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Neoliberalism

Neoliberalism

UNDERSTANDING NEOLIBERALISM

With Neil Davidson and Anwar Shaikh

Friday, March 21 * 7pm * RSVP on fb.

Puck Building 4th floor * 295 Lafayette St (at Houston)

Neoliberalism is a term often used, yet rarely in the same way twice. 

We are very excited to welcome Neil Davidson and Anwar Shaikh to a discussion that can help establish just what we mean when we say “neoliberalism”. 

Our speakers will help untangle the complicated — and often contradictory — understandings of neoliberalism.

Aspects covered will include:

  *neoliberalism as a period in the history of capitalism;

  *the long-term effects of capitalist globalization;

  *the short-term impact of capitalist crisis;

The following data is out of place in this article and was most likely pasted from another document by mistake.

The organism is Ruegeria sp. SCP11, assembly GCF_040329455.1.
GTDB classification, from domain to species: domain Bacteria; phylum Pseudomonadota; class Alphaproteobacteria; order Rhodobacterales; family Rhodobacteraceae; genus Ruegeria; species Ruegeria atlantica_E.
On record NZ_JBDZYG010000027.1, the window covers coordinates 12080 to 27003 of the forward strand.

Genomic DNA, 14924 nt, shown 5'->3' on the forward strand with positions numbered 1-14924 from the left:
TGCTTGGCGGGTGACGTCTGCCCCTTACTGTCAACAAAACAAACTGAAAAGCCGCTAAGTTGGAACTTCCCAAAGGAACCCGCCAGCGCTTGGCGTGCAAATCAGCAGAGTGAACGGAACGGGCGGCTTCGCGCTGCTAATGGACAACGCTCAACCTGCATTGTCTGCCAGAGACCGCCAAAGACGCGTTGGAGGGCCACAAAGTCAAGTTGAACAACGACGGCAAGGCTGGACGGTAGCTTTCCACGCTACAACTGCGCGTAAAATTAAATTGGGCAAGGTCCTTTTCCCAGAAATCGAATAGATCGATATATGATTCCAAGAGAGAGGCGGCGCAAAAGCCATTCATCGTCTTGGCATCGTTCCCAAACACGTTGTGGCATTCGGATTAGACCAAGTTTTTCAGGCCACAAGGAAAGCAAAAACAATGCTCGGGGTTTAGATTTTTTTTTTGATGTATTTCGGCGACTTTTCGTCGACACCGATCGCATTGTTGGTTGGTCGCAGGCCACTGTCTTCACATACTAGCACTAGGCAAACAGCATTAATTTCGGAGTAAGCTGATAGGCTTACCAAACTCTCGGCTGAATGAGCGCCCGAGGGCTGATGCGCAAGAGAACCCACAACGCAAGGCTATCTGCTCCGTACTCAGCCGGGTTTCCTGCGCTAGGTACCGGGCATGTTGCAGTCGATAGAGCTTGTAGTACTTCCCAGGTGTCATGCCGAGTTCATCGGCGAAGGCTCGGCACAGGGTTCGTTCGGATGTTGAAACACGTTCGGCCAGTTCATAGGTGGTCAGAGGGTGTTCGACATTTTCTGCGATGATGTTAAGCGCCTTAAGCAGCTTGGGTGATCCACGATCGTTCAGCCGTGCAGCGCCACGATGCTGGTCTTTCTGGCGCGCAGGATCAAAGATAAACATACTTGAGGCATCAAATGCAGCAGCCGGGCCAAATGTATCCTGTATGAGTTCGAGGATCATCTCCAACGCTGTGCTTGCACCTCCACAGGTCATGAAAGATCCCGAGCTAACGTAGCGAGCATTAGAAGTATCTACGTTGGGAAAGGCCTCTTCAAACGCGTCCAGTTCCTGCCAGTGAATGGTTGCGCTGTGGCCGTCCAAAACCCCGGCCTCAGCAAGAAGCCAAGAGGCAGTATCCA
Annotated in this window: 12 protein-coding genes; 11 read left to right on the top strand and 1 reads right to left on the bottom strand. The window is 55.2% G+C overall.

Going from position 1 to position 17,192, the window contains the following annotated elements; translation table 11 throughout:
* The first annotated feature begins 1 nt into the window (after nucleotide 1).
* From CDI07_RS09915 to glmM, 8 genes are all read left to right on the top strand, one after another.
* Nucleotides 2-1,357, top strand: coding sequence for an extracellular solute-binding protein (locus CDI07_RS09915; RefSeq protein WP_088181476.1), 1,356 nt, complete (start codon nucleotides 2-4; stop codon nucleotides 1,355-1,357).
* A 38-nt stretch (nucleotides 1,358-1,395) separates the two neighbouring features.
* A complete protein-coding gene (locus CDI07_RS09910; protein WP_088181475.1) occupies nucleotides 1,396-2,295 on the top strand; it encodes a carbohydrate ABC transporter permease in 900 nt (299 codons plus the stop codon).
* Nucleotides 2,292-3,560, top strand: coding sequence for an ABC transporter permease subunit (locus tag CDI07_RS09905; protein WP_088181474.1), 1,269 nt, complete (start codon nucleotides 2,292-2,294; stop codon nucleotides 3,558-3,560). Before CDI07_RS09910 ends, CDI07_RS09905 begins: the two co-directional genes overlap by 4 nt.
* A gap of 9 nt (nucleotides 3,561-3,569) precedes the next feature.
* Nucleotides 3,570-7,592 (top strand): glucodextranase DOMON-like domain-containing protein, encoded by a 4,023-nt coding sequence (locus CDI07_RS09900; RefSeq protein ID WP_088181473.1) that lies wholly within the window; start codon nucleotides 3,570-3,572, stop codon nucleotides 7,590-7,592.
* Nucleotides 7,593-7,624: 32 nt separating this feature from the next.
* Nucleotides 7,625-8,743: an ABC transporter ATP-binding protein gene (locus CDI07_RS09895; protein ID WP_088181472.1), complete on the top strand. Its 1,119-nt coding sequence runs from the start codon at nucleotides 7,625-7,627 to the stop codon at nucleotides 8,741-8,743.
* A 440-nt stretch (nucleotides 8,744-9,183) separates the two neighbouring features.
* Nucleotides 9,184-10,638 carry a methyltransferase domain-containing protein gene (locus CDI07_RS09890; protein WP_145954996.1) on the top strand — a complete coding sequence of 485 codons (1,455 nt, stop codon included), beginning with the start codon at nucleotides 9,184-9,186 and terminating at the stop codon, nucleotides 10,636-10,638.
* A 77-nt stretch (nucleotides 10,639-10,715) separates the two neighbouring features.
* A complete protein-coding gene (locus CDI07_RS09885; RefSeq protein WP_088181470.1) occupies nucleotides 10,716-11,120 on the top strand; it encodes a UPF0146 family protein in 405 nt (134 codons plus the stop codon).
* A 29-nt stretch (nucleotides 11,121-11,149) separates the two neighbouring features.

*and social neoliberalism as a regime of consolidation.

 

Readings to prepare:

The neoliberal era in Britain: Historical developments and current perspectives – Neil Davidson

The Economic Mythology of Neoliberalism – Anwar Shaikh

 

Presented by Haymarket Books and the NYC International Socialist Organization, as part of their Socialism Series.

* * *

About the Speakers

Neil Davidson lectures in Sociology in the School of Political and Social Science at the University of Glasgow, Scotland. He is the author of several books, including:

“Holding Fast to an Image of the Past: Essays on Marxism and History” (http://bit.ly/1gdq5zQ) — forthcoming; “How Revolutionary Were the Bourgeois Revolutions?” (http://bit.ly/1iEw6sJ); and “Discovering the Scottish Revolution,” (http://bit.ly/1fyNdxn) for which he was awarded the Deutscher Prize.

Anwar Shaikh is a Professor of Economics at the Graduate Faculty of The New School in New York City. He has written on international trade, finance theory, political economy, U.S. macroeconomic policy, the welfare state, growth theory, inflation theory, crisis theory, inequality on the world scale, and past and current global economic crises.